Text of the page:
5 Puzzling Questions That Would Arise From Radical Life Extension

February 12th, 2014

Guest Post By Jake Anderson. Follow Jake to read more of his musings.

A Pew research poll conducted last year showed that 56% of respondents didn’t believe humans would use radical life extension technology. On its own, the number really means nothing. The respondents may not have understood the kind of technologies being referred to, or could have misunderstood the question itself. If pressed to live an extra day or die, I’m willing to bet each one of these people would take the day. We will keep wanting to live one extra day, forever.

Yet, the life extension and anti-aging movement raises more nuanced conundrums than just “do you want to live or die?” You have to imagine the kind of society that will result when radical life extension technologies are widely available. Because not only will it dramatically alter the duration and quality of life, it will change our social mores and traditions as well. A world in which death can be indefinitely delayed is a world that will see revolutions in criminal justice, marriage, family, class, and population control.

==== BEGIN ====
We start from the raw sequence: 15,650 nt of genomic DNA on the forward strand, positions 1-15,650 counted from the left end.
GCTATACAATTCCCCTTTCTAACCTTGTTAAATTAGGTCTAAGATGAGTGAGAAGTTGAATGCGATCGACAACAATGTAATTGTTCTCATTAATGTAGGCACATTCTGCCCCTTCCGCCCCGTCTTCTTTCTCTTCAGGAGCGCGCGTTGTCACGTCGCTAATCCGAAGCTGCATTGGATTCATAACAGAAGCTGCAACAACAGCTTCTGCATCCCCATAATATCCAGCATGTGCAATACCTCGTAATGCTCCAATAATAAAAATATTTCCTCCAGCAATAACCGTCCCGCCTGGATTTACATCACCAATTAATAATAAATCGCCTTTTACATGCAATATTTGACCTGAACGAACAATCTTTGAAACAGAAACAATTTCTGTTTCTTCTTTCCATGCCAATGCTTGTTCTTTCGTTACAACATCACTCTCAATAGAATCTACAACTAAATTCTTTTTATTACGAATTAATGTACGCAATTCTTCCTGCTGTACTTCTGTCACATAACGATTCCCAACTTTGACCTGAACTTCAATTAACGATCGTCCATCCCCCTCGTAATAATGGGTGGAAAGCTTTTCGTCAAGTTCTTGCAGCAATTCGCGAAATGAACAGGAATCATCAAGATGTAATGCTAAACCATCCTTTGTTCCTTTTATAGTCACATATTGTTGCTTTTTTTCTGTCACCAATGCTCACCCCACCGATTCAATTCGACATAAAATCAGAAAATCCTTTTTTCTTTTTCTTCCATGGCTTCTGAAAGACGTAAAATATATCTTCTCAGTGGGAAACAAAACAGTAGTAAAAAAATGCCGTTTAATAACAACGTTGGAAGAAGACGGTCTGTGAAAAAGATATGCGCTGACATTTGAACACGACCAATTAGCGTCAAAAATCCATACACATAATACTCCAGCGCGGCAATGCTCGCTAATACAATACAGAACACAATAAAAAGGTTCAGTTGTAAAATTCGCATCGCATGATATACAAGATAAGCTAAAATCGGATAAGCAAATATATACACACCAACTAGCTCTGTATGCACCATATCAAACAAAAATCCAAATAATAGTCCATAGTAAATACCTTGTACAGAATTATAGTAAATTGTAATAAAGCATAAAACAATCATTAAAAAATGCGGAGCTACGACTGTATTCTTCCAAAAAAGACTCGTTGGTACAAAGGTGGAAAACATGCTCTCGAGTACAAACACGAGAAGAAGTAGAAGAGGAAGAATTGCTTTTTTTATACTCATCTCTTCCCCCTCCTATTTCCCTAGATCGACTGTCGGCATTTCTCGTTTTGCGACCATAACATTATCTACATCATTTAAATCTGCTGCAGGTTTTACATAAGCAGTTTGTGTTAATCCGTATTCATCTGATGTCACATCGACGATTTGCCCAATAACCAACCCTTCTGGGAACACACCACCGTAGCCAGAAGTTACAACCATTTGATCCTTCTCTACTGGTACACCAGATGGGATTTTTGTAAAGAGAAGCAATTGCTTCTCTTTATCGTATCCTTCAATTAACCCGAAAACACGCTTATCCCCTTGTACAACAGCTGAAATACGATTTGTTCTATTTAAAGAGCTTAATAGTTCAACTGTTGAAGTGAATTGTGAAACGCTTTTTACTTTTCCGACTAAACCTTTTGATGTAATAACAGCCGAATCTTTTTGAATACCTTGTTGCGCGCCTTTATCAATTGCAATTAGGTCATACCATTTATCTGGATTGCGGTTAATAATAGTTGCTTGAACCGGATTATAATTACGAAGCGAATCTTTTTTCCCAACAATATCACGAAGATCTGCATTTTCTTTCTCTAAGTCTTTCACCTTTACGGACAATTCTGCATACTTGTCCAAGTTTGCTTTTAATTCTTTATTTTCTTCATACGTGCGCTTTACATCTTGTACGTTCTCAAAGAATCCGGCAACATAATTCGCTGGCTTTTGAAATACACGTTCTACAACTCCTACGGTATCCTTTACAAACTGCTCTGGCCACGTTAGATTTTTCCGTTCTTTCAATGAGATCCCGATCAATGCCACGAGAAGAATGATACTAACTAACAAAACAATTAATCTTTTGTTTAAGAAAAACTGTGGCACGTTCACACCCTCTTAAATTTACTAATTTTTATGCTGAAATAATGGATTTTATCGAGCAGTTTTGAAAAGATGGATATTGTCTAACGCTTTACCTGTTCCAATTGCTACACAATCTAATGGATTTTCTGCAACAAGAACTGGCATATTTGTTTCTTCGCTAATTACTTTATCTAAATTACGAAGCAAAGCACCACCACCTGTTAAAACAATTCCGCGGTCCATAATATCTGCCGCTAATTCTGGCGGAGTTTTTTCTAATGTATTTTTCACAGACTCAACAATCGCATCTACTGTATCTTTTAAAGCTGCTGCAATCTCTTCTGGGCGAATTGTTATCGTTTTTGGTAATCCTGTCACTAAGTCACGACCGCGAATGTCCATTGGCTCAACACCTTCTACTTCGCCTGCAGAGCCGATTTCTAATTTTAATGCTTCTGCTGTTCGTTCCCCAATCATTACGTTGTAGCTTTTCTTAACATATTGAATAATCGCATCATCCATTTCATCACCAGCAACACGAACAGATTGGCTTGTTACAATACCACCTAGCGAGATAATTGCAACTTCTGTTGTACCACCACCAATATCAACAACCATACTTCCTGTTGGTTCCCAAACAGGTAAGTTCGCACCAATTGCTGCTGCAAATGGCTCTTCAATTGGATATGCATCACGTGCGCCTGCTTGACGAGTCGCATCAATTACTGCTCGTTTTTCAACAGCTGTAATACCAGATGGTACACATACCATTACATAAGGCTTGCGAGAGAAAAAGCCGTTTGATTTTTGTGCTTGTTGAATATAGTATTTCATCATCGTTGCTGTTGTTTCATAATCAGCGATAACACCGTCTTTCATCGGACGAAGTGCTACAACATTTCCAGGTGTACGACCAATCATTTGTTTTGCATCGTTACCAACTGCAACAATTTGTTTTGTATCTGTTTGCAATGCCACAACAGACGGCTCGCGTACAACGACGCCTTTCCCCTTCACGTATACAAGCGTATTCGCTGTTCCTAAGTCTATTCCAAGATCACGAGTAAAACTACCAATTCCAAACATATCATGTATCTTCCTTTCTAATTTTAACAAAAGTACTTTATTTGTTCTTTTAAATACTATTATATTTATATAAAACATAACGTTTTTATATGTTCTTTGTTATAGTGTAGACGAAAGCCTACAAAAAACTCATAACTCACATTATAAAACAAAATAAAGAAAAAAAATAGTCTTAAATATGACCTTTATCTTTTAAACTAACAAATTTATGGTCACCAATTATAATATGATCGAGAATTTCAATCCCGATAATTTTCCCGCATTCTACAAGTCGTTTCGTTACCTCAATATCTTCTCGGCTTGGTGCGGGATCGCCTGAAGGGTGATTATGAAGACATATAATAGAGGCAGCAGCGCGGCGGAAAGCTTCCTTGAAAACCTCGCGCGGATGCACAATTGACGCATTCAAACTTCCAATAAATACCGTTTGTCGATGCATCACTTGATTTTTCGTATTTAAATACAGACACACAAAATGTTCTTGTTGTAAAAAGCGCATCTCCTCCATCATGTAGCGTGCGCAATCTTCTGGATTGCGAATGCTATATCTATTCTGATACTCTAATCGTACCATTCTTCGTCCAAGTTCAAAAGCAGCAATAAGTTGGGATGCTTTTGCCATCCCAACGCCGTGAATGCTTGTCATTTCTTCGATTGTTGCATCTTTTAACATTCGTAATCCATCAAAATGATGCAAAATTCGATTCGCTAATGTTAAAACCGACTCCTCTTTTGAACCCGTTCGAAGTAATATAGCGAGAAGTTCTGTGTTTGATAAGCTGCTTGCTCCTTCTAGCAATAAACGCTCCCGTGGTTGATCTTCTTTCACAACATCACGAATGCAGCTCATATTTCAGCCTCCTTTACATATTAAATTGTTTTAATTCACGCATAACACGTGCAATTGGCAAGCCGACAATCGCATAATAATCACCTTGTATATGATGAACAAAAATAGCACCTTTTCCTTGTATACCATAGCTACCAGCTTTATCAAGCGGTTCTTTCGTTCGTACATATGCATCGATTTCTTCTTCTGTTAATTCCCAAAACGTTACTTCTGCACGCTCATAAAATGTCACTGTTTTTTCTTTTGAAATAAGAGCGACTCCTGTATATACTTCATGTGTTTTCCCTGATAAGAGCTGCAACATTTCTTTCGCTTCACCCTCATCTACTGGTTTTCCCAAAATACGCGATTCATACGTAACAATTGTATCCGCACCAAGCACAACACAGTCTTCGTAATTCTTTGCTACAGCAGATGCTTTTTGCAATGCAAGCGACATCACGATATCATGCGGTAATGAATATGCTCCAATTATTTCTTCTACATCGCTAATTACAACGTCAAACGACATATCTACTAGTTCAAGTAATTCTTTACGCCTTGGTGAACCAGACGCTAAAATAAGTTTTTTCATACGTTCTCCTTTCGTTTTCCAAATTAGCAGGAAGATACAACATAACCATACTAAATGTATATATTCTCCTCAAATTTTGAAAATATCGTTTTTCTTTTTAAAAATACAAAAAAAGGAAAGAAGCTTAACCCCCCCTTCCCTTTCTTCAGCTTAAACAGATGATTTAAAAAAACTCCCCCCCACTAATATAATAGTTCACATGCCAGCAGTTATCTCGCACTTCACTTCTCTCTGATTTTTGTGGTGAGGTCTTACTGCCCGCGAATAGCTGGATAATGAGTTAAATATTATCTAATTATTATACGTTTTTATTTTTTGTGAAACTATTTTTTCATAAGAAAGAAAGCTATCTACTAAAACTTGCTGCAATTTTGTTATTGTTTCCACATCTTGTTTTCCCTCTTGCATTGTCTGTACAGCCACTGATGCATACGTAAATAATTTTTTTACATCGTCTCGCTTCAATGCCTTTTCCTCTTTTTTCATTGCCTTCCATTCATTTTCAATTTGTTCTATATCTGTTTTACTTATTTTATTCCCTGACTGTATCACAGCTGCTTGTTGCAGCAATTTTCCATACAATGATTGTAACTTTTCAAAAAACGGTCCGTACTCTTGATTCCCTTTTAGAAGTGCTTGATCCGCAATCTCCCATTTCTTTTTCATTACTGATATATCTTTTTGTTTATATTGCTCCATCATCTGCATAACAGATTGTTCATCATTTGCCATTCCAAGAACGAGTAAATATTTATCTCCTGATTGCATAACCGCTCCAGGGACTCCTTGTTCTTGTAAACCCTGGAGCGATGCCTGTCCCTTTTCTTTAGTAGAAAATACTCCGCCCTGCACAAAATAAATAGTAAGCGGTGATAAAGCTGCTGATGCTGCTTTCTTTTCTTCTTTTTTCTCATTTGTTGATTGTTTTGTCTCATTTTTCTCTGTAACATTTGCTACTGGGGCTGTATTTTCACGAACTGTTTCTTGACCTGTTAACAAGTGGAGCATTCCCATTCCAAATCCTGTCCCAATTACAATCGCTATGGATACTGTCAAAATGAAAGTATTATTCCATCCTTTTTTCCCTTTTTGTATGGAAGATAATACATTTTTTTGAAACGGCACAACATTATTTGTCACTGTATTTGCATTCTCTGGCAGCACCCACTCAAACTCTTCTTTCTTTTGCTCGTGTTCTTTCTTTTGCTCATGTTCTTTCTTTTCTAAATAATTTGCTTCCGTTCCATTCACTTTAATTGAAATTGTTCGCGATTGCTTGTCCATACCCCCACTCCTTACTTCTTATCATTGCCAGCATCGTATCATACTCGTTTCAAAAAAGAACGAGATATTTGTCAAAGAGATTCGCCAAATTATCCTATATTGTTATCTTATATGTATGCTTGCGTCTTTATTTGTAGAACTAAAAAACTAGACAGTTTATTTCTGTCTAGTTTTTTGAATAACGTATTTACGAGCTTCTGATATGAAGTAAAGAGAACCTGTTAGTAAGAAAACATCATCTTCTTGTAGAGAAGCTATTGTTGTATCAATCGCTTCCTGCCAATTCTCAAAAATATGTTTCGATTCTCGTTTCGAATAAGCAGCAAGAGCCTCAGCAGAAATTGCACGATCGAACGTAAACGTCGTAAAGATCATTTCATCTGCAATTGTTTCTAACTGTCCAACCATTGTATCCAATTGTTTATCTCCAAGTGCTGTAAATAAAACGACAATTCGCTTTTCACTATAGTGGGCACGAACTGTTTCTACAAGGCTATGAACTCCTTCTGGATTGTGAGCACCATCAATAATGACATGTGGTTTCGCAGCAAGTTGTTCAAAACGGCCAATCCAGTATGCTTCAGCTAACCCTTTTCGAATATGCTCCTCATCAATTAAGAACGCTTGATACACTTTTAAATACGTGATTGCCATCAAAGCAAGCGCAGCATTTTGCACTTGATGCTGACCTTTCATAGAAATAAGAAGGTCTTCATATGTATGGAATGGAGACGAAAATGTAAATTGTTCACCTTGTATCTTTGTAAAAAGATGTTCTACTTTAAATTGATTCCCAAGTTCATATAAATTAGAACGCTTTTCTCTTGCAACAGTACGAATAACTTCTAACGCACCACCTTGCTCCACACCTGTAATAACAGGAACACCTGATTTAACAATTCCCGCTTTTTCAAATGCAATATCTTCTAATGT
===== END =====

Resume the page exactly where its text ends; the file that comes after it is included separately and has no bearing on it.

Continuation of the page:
Here are some of the questions I would ask:

How will we determine proper jail sentences?

A sentence of 50 or 60 years given to an adult has traditionally been seen as a life sentence. The man (or woman) will die in prison, or be so old he would likely rather die than wander the strange new streets as a physically broken 100 year-old. But what about a life sentence? How will we determine what is a proper amount of time for someone to spend in prison when life is extended by 50 to 100 years? And, more importantly, will convicts have access to radical life extension treatments? It doesn’t make much sense for someone with a life sentence to keep on living indefinitely, but you can bet that inmate will want to live an extra day, every day, just like the rest of us.